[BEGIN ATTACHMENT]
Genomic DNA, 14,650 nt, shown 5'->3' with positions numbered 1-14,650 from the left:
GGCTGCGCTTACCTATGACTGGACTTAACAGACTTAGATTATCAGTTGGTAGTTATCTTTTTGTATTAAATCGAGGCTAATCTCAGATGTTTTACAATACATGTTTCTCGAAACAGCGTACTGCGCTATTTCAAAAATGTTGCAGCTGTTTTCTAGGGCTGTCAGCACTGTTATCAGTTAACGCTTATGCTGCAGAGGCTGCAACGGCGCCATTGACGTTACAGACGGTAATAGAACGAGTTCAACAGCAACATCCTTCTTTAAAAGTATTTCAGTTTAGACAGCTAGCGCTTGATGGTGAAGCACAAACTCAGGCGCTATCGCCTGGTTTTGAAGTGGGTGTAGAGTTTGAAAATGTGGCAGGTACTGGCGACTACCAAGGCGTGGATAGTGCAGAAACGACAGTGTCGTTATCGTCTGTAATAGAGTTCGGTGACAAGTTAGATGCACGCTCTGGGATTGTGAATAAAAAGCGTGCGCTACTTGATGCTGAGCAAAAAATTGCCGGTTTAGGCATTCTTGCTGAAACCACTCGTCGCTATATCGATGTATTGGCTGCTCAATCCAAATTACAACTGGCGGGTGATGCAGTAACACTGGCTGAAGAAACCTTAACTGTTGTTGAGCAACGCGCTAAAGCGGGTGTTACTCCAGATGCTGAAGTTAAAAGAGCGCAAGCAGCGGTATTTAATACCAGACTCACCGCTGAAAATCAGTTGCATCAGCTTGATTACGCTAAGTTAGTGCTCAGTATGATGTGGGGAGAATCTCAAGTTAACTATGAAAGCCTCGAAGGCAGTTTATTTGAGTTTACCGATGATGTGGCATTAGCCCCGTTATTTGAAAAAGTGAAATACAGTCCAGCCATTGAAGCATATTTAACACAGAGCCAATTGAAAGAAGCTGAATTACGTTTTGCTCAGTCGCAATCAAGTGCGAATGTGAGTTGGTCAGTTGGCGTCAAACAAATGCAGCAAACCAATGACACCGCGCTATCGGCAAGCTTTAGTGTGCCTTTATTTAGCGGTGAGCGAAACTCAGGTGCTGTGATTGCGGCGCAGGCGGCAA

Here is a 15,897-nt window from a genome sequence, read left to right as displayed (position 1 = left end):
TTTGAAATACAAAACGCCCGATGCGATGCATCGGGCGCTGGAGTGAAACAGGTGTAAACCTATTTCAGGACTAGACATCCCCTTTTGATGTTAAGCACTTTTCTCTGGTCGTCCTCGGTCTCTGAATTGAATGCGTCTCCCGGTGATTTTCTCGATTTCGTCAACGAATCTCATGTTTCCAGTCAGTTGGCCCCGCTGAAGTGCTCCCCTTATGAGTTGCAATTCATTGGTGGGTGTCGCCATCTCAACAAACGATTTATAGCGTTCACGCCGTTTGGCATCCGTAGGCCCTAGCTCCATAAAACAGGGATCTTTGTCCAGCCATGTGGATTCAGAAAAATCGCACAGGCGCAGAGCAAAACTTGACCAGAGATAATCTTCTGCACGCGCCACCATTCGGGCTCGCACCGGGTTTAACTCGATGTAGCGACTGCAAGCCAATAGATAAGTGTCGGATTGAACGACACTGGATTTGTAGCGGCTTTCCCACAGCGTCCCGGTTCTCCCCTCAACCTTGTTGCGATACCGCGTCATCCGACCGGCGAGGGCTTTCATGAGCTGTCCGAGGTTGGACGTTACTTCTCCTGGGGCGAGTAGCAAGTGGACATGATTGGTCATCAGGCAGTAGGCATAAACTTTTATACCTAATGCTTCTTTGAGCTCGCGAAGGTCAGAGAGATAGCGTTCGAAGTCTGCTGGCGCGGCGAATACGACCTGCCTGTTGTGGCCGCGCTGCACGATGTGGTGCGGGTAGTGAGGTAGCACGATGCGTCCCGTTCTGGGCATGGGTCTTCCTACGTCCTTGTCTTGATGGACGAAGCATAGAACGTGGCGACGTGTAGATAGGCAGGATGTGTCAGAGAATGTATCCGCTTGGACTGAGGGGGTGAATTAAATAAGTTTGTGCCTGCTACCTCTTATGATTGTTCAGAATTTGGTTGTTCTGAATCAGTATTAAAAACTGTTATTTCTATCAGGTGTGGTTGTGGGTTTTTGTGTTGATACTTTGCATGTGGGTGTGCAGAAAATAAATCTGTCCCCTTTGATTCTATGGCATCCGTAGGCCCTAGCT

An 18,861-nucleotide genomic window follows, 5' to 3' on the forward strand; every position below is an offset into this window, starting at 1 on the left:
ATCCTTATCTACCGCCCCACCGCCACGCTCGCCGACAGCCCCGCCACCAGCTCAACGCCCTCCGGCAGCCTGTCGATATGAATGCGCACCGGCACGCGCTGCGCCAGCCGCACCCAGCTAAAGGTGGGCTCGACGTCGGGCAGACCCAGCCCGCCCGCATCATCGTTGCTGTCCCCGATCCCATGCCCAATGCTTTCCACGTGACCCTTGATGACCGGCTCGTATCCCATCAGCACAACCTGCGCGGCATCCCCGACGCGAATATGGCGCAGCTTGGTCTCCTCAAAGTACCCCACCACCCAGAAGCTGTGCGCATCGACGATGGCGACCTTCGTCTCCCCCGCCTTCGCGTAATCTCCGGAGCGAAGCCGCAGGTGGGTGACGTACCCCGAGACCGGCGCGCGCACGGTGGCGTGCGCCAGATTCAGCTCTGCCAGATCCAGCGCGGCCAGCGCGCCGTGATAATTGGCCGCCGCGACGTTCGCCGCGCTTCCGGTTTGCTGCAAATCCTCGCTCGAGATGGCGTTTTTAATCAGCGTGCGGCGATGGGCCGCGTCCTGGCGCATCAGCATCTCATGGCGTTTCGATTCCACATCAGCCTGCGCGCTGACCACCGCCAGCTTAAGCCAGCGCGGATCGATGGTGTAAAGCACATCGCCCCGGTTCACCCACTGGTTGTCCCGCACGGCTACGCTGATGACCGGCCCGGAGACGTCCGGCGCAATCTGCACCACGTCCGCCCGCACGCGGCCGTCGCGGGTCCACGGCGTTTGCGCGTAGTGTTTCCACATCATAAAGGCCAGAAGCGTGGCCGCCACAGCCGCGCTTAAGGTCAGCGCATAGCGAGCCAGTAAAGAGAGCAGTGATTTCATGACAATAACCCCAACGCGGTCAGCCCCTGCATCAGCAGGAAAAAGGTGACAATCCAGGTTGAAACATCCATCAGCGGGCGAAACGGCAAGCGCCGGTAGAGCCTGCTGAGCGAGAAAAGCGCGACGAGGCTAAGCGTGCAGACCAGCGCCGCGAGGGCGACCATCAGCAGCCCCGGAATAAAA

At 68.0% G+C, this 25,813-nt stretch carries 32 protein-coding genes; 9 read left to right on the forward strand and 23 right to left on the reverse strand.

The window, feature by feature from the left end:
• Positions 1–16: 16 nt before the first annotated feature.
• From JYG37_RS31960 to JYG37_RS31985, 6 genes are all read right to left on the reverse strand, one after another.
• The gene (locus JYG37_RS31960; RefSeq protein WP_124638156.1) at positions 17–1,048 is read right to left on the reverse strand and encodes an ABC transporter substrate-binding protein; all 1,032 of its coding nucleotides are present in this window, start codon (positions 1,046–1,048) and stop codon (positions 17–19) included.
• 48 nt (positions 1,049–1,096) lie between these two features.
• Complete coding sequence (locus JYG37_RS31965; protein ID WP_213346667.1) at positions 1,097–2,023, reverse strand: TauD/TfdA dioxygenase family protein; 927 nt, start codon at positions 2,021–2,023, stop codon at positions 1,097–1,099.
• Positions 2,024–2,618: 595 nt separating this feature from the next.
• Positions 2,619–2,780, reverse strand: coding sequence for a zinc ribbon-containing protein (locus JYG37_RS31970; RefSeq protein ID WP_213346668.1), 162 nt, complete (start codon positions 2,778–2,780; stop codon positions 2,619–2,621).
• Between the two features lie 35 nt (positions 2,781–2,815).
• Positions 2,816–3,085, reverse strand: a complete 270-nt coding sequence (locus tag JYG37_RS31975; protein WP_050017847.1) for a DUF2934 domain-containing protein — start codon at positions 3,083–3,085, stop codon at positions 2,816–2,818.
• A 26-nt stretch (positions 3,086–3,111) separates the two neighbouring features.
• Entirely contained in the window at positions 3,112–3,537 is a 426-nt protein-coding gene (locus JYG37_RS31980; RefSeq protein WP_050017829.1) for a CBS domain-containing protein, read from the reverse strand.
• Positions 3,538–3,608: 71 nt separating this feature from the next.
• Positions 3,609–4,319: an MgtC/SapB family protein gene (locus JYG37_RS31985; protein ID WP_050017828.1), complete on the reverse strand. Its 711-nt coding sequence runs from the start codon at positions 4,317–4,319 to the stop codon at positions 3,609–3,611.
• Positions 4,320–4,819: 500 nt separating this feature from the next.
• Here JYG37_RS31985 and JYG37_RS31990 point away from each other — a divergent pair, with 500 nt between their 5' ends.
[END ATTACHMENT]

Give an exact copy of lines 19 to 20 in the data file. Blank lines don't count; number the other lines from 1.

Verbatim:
• Entirely contained in the window at positions 3,112–3,537 is a 426-nt protein-coding gene (locus JYG37_RS31980; RefSeq protein WP_050017829.1) for a CBS domain-containing protein, read from the reverse strand.
• Positions 3,538–3,608: 71 nt separating this feature from the next.